Medication and Drug Allergies

Adverse reactions to medications are common. Allergic reactions to medications are a type of adverse reaction, specifically an IGE mediated immune response. The providers at Impact Medical can help diagnose whether you are truly allergic to a medication.

What Are Medication & Drug Allergies?

Medication allergies occur because of an immune response to a particular medication. Medications can produce a variety of immune responses leading to different types of reactions. Drug allergies can potentially be life-threatening and need to be diagnosed correctly.

Common Medication Allergies and Drug Allergic Reactions

Penicillin Allergy

Penicillin allergy is the most common medication allergy; however, 80% of patients who report a penicillin allergy are actually not allergic. It is extremely important to have the correct diagnosis, as penicillin is one of the most effective and safest families of antibiotics. Patients who are misdiagnosed are often placed on other antibiotics that are less effective or have significant side effects.

If you have a history of a suspected penicillin allergy, the doctors at Impact Medical will evaluate you via a thorough history, a blood test called ImmunoCAP testing, and standardized penicillin skin testing.

If diagnostic testing for penicillin is negative, we will then have the patient undergo a cautious graded challenge to a penicillin (or a derivative) in the office. This consists of exposing the patient to penicillin via increasing doses until a full dose is received. Patients are examined and vital signs are checked every 15-20 minutes.  The entire procedure typically is performed over 2 hours. A cautious graded drug challenge can also be performed on other types of medications, such as azithromycin, ciprofloxacin, acetaminophen, etc, in which diagnostic testing is not available.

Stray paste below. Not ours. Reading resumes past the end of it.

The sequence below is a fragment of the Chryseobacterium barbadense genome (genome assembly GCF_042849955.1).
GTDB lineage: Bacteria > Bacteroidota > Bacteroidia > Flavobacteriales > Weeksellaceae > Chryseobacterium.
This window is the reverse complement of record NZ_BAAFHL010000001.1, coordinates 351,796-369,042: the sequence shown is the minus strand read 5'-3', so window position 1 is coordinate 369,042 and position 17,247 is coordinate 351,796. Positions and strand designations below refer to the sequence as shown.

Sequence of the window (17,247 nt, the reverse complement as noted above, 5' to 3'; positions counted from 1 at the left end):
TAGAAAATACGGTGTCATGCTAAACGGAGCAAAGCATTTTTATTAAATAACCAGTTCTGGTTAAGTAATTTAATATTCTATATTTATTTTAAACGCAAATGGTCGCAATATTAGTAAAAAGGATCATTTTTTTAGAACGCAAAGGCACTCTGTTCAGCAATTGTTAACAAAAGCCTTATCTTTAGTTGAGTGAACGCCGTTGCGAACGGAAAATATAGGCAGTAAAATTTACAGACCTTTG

NSAID Allergy

NSAIDs (non-steroidal anti-inflammatory drugs) can cause a variety of reactions. NSAIDs include medications such as aspirin, ibuprofen (aka Motrin or Advil), naproxen, and many more. People with an allergy to NSAIDs can present with an increase in their asthma symptoms, hives, swelling, or a severe allergic reaction. An allergy to NSAIDs is diagnosed based on history as there is no specific skin or laboratory test to confirm the diagnosis. Typically, if a patient is allergic to one NSAID, they need to avoid the entire family of NSAIDs.

What Are Symptoms of a Medication Allergy?

Medication allergies can manifest in a variety of ways. Some of the most common symptoms include:

Rash or Hives

Raised, itchy, red patches on the skin or welts that can appear suddenly after taking a medication


Swelling or edema can occur in specific parts of the body, like the face, lips, or tongue, or it can be more generalized


A general or localized sensation of discomfort and the urge to scratch, which may or may not be accompanied by visible skin changes


An elevated body temperature may accompany an allergic reaction to medication

Upset Stomach

This can include symptoms like nausea, vomiting, diarrhea, or abdominal cramps because of the body’s adverse reaction to a drug

Shortness of Breath

Difficulty breathing, often due to the inflammation or narrowing of airways, sometimes leading to wheezing

Runny Nose or Watery Eyes

Similar to the reaction experienced with environmental allergies, some medications can cause an overproduction of mucus or tears

Dizziness or Lightheadedness

A feeling of unsteadiness or near-fainting, which could be due to the body’s response to the medication or a decrease in blood pressure

Joint Pain

Some allergic reactions to medications can manifest as joint pain or even resemble arthritic symptoms


A severe, potentially life-threatening allergic reaction that can occur rapidly. Symptoms may include difficulty breathing, a rapid or irregular heartbeat, confusion, nausea, or a drop in blood pressure

Diagnosing & Treating Drug Allergies